A new company from ESA’s UK business incubator has developed an autonomous boat that is propelled by the waves and carries ocean sensors powered by solar energy.
Advances in ocean monitoring are improving our understanding of the seas and environment, including marine life, sea temperatures, pollution and weather. However, fuel, maintenance and manpower for research ships are costly, and sea conditions restrict where measurements can be made.
The AutoNaut start-up from ESA’s Business Incubation Centre in Harwell has come up with a revolutionary automated surface vessel to collect data for long periods at a fraction of the cost.
The vessel is propelled by a unique wave foil that harvests energy from the natural pitching and rolling at sea. Speeds of 2–5.5 km/h are maintained under most sea conditions.
It is one of the world’s first small commercial applications of wave propulsion and it can operate at sea for many weeks at a time, covering hundreds of kilometres in a week in areas and conditions too hazardous for humans.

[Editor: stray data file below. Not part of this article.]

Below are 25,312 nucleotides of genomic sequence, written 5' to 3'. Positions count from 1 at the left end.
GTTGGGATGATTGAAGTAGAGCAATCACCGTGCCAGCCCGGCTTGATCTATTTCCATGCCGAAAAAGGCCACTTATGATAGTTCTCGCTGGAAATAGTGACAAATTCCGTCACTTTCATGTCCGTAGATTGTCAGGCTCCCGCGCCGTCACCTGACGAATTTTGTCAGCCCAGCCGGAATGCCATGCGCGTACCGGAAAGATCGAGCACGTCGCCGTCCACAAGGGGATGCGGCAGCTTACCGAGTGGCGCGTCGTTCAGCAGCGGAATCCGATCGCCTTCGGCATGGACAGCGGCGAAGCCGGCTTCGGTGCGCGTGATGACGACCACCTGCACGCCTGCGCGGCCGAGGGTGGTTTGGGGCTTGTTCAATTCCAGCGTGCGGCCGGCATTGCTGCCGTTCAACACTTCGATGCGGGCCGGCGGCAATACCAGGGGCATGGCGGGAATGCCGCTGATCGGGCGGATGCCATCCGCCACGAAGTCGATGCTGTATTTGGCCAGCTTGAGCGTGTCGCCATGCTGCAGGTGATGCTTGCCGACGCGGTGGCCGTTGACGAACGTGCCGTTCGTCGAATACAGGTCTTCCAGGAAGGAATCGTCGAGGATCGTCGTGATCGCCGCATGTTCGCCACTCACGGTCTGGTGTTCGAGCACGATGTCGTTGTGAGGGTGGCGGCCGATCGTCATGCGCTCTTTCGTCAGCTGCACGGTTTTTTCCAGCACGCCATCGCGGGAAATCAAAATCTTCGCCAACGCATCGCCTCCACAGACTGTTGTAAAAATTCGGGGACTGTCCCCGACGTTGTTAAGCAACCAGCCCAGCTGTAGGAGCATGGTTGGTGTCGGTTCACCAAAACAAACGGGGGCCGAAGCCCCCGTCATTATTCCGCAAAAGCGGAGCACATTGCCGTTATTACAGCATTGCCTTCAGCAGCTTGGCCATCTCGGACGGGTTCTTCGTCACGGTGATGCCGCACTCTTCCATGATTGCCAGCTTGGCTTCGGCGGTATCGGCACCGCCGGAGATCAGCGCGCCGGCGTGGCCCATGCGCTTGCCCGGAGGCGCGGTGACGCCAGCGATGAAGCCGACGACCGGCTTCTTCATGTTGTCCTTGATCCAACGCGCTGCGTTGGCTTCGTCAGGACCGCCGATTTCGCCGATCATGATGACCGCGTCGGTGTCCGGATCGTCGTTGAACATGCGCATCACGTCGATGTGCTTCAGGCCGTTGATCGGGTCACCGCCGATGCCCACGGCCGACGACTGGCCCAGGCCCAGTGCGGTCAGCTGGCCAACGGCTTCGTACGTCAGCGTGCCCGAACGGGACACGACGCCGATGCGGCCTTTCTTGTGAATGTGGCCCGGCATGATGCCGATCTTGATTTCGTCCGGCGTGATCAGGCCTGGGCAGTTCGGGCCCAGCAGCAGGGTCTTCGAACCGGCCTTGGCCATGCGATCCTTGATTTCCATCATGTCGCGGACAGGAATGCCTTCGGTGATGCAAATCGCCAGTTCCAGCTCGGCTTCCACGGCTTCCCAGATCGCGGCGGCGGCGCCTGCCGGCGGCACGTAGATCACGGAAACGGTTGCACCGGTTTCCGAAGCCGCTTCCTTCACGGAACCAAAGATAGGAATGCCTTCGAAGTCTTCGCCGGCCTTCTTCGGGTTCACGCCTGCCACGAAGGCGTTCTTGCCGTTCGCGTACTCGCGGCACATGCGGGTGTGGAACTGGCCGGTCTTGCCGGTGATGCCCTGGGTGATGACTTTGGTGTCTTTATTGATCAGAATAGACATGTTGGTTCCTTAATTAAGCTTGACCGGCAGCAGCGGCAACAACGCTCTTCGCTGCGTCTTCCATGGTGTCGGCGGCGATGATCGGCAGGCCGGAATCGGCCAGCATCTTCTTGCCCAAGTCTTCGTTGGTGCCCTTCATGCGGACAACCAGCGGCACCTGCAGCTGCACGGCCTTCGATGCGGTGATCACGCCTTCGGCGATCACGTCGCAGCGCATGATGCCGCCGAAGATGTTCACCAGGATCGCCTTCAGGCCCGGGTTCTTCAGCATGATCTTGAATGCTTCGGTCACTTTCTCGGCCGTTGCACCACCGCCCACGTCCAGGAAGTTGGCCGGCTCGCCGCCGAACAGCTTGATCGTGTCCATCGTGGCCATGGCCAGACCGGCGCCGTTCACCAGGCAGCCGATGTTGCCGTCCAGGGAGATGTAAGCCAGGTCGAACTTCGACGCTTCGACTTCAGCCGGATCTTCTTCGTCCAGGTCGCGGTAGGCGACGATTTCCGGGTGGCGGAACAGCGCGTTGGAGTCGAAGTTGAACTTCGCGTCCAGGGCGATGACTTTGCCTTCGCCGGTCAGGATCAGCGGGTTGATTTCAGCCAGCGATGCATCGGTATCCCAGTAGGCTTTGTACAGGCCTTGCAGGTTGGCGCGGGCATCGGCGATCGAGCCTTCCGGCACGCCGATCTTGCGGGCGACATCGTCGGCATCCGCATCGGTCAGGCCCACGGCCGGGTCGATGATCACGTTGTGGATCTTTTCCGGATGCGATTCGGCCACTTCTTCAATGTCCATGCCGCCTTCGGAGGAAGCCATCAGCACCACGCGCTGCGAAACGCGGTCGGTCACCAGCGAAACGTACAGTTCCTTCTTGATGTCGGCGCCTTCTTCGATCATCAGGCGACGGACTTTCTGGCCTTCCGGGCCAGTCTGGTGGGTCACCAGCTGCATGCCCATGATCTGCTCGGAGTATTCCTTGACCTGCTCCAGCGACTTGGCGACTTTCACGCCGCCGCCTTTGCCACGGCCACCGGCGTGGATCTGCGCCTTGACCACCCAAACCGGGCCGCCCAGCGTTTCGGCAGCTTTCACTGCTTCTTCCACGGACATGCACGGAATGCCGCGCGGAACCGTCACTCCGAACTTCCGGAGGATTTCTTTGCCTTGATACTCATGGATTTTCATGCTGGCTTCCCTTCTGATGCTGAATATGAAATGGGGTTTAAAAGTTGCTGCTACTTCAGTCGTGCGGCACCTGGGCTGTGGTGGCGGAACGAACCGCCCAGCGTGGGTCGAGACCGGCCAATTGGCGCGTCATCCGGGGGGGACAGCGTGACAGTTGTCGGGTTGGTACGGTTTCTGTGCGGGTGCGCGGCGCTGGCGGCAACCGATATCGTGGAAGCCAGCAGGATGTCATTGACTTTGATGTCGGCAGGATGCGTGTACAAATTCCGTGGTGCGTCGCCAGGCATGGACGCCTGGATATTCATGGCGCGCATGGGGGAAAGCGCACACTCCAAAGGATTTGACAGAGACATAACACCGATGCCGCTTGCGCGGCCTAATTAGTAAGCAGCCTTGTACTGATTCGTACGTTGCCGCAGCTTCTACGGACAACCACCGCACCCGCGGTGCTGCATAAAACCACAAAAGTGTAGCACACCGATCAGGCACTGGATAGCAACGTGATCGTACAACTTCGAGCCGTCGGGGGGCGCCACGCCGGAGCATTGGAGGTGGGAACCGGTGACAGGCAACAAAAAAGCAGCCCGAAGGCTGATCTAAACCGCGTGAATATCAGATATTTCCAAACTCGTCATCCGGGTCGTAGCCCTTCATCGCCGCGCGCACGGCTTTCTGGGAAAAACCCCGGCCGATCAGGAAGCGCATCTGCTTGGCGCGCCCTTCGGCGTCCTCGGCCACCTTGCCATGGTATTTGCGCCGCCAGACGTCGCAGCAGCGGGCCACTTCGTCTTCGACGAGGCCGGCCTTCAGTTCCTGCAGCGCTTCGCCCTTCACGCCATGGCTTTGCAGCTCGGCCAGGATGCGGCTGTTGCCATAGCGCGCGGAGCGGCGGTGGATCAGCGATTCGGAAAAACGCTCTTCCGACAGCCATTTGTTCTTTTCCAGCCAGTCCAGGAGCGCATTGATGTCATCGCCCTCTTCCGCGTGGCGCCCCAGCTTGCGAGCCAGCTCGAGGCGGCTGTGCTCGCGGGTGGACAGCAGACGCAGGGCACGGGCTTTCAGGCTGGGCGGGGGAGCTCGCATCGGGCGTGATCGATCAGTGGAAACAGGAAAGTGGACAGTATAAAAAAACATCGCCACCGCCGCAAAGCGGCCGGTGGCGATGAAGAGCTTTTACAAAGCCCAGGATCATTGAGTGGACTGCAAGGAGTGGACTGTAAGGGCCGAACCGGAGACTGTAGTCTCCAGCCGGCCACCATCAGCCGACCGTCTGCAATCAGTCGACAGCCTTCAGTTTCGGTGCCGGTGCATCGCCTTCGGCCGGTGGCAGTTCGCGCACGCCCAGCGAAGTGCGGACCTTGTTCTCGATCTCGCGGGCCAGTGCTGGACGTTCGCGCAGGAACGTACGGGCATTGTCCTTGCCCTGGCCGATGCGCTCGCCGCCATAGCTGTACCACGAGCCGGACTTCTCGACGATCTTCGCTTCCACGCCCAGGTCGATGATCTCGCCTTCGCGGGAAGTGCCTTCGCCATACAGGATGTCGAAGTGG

It is so quiet that it can measure the whistles and clicks of dolphins over large areas. Using satellite networks, the AutoNaut receives its instructions from anywhere in the world. It can carry cutting-edge, solar-powered sensors to capture raw measurements, process the data onboard and then send them back to the operators via satellite.
“If a satellite radar picks up suspected oil spills, our AutoNaut can verify it on the spot, map the extent and take water measurements for relay back to shore,” said Phil Johnson from the company.
The team recently completed its two-year incubation at the ESA centre. There, they used highly specialised satellite navigation and communication systems to refine their navigation and control capabilities, and deliver near-realtime data collected from the sensors.
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